Finding the right gear
Steps are being taken to resolve funding challenges and drive the continued supply of new social housing in Ireland
Senior Associate Consultant, Campbell Tickell
Issue 66 | June 2023
Those familiar with the funding of new, general needs social housing provided by Approved Housing Bodies (AHBs) in Ireland will be aware that, for the past 10 years or more, this has largely been achieved via a 100% debt-funded model. Challenges have developed in this approach which need to be addressed if targets for new homes are to be achieved.
How the model works
The predominant source of senior debt has been the state’s Housing Finance Agency, which typically provides around 70% of the capital requirement, with the balance of 30% borrowed, also from the state, via a Capital Advanced Leasing Facility (CALF). Despite the name, the latter is effectively a ‘soft’ loan, with both capital and rolled-up interest paid in a lump sum at the end of the agreement term.
For the eight largest AHBs – which between them provide around 70% of the 52,000 housing units provided by the sector – HFA and CALF funding has allowed them to deliver at scale in recent years, in response to the country’s well-documented housing shortage.
This approach has, however, also given rise to high levels of gearing among some of this group. This now threatens to constrain their ability to deliver growth targets set out in the Irish government’s housing supply strategy. A recent review of the funding model by the Department of Housing, Local Government and Heritage (DHLGH) has recommended that a working group be established specifically to explore the issue and come up with solutions.
Range of solutions
Campbell Tickell explored this and other financial challenges facing the sector in a 2022 report for the Irish Council of Social Housing. We concluded that there was a strong case for the reintroduction of partial social housing grant, to begin the process of ‘diluting’ the gearing impact of continued development, and that scope might exist to secure the early repayment of CALF loans.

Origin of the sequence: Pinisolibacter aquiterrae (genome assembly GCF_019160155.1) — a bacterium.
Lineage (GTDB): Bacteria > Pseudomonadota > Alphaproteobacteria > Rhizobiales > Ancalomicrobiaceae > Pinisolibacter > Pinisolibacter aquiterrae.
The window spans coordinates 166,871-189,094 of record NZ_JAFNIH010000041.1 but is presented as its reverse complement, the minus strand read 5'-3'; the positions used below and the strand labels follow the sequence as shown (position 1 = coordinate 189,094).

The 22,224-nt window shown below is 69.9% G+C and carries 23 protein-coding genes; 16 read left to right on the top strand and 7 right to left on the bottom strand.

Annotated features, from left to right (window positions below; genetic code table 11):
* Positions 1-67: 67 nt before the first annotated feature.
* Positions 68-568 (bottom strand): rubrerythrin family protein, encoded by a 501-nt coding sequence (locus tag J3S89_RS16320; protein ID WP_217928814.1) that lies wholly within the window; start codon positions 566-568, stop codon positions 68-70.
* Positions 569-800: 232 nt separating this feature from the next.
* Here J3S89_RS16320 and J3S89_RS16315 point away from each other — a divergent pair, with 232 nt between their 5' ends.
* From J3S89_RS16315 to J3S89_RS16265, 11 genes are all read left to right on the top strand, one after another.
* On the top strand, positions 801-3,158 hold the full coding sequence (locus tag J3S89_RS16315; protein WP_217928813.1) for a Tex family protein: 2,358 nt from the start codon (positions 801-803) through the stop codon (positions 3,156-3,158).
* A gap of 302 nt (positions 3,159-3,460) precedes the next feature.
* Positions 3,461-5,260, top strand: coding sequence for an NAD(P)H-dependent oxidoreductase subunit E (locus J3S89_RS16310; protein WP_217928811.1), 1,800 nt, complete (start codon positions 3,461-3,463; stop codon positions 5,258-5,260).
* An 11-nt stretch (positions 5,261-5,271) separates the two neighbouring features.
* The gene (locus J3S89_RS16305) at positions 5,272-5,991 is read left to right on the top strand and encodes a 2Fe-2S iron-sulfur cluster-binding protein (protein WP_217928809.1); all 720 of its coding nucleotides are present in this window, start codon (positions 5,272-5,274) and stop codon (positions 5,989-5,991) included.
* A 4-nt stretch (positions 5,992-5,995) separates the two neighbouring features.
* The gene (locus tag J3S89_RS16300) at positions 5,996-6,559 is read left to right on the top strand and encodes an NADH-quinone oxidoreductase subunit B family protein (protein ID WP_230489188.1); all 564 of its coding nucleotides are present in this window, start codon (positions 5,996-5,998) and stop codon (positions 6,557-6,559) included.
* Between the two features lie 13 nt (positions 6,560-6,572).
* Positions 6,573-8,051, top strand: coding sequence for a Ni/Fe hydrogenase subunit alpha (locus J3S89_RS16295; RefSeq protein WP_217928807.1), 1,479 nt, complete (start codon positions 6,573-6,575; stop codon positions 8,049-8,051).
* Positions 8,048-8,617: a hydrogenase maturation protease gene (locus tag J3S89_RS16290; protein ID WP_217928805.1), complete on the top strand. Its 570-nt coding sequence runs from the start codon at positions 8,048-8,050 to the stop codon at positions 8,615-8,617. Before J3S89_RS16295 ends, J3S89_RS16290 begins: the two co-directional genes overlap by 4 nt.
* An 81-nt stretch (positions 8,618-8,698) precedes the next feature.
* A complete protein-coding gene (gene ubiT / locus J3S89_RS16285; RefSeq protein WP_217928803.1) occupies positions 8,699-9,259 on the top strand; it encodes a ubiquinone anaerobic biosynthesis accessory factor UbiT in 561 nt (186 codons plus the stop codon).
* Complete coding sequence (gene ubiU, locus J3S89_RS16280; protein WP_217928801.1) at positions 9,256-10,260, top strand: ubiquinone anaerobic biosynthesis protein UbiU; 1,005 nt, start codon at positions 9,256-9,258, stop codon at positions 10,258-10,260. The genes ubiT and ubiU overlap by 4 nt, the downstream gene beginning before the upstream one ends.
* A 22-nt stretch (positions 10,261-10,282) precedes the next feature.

Our 2022 report further highlighted an imperative to address persistent revenue shortfalls in respect of older, grant-funded property. Although not immediately obvious, this can also influence gearing, insofar as it may impact an AHB’s ability to leverage these units as security in devising alternative options to fund new social housing provision. It could also prove to be a real fly in the ointment where opportunities might exist for AHBs to address high gearing via mergers.
At least one AHB client is now also questioning whether the time has come to revisit the VAT rules that apply to social housing construction in Ireland, where a rate of 13.5% currently applies. Given that capital costs are effectively 100%-funded by the state, the premise is that a move to zero-rating for social housing supply would reduce the level of state support required. This would potentially offset the reduction in VAT revenues and, at the same time, stem the growth of AHB debt.
There is clear recognition by the Irish government of both the progress made and the capacity that now exists within the AHB sector to continue delivering badly needed social housing across Ireland. We welcome the focus that has been brought to these challenges by our clients and the ICSH, and will continue to support efforts towards finding robust and workable solutions.
“At least one AHB client is now also questioning whether the time has come to revisit the VAT rules that apply to social housing construction in Ireland.”